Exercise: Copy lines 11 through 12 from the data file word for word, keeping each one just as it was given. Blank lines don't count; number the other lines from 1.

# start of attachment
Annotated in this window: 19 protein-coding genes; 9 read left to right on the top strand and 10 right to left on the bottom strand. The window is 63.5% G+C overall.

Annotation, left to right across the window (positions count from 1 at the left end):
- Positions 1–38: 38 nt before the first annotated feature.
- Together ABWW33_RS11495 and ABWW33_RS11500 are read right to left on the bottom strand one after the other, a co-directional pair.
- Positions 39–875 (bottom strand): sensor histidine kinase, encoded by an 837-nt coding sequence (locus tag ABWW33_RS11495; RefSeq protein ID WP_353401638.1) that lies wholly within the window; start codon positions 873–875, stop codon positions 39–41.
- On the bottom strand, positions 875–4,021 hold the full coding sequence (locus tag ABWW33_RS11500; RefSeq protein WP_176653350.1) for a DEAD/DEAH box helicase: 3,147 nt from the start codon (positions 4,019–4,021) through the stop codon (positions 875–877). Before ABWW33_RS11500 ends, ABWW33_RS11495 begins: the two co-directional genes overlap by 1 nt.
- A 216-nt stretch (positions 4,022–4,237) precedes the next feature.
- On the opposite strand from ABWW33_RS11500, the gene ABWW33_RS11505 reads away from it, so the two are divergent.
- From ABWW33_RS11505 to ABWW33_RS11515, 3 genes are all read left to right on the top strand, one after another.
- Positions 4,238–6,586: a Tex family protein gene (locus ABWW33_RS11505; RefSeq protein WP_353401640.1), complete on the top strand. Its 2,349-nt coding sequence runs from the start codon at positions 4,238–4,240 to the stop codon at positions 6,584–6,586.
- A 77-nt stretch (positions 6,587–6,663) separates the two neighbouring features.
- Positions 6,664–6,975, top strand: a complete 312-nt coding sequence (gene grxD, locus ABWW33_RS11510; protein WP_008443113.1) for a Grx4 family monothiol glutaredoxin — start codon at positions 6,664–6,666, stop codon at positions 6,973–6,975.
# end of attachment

- A 77-nt stretch (positions 6,587–6,663) separates the two neighbouring features.
- Positions 6,664–6,975, top strand: a complete 312-nt coding sequence (gene grxD, locus ABWW33_RS11510; protein WP_008443113.1) for a Grx4 family monothiol glutaredoxin — start codon at positions 6,664–6,666, stop codon at positions 6,973–6,975.